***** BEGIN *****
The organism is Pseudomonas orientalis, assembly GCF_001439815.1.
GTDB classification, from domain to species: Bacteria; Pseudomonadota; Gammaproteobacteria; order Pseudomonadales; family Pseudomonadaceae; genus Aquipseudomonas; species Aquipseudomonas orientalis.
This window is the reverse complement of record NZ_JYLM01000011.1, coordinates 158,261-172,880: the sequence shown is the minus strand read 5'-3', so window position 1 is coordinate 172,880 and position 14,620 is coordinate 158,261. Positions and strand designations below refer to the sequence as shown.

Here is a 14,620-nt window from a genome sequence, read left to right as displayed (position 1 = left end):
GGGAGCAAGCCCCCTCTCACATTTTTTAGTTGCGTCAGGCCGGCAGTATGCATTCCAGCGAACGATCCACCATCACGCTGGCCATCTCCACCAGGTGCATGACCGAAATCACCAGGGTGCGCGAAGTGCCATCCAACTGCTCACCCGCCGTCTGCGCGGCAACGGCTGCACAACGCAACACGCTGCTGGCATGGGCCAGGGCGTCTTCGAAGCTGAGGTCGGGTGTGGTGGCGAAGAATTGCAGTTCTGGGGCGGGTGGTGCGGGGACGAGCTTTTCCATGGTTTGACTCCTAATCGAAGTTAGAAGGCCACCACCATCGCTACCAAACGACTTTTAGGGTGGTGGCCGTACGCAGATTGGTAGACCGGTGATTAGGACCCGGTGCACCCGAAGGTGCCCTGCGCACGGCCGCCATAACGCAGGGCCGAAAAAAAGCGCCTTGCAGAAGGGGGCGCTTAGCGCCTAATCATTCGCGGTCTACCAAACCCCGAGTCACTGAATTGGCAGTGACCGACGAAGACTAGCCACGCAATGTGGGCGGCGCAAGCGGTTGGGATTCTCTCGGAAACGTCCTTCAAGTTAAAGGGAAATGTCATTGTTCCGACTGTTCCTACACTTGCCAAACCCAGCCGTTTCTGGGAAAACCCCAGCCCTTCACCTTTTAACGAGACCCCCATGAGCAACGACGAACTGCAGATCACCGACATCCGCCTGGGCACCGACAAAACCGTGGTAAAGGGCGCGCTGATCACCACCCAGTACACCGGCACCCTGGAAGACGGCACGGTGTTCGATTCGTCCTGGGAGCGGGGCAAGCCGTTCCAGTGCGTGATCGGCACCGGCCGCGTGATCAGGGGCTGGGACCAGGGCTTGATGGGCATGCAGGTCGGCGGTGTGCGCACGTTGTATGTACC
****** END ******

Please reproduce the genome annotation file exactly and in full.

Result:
The organism is Pseudomonas orientalis, assembly GCF_001439815.1.
GTDB classification, from domain to species: Bacteria; Pseudomonadota; Gammaproteobacteria; order Pseudomonadales; family Pseudomonadaceae; genus Aquipseudomonas; species Aquipseudomonas orientalis.
This window is the reverse complement of record NZ_JYLM01000011.1, coordinates 158,261-172,880: the sequence shown is the minus strand read 5'-3', so window position 1 is coordinate 172,880 and position 14,620 is coordinate 158,261. Positions and strand designations below refer to the sequence as shown.

Here is a 14,620-nt window from a genome sequence, read left to right as displayed (position 1 = left end):
GGGAGCAAGCCCCCTCTCACATTTTTTAGTTGCGTCAGGCCGGCAGTATGCATTCCAGCGAACGATCCACCATCACGCTGGCCATCTCCACCAGGTGCATGACCGAAATCACCAGGGTGCGCGAAGTGCCATCCAACTGCTCACCCGCCGTCTGCGCGGCAACGGCTGCACAACGCAACACGCTGCTGGCATGGGCCAGGGCGTCTTCGAAGCTGAGGTCGGGTGTGGTGGCGAAGAATTGCAGTTCTGGGGCGGGTGGTGCGGGGACGAGCTTTTCCATGGTTTGACTCCTAATCGAAGTTAGAAGGCCACCACCATCGCTACCAAACGACTTTTAGGGTGGTGGCCGTACGCAGATTGGTAGACCGGTGATTAGGACCCGGTGCACCCGAAGGTGCCCTGCGCACGGCCGCCATAACGCAGGGCCGAAAAAAAGCGCCTTGCAGAAGGGGGCGCTTAGCGCCTAATCATTCGCGGTCTACCAAACCCCGAGTCACTGAATTGGCAGTGACCGACGAAGACTAGCCACGCAATGTGGGCGGCGCAAGCGGTTGGGATTCTCTCGGAAACGTCCTTCAAGTTAAAGGGAAATGTCATTGTTCCGACTGTTCCTACACTTGCCAAACCCAGCCGTTTCTGGGAAAACCCCAGCCCTTCACCTTTTAACGAGACCCCCATGAGCAACGACGAACTGCAGATCACCGACATCCGCCTGGGCACCGACAAAACCGTGGTAAAGGGCGCGCTGATCACCACCCAGTACACCGGCACCCTGGAAGACGGCACGGTGTTCGATTCGTCCTGGGAGCGGGGCAAGCCGTTCCAGTGCGTGATCGGCACCGGCCGCGTGATCAGGGGCTGGGACCAGGGCTTGATGGGCATGCAGGTCGGCGGTGTGCGCACGTTGTATGTACC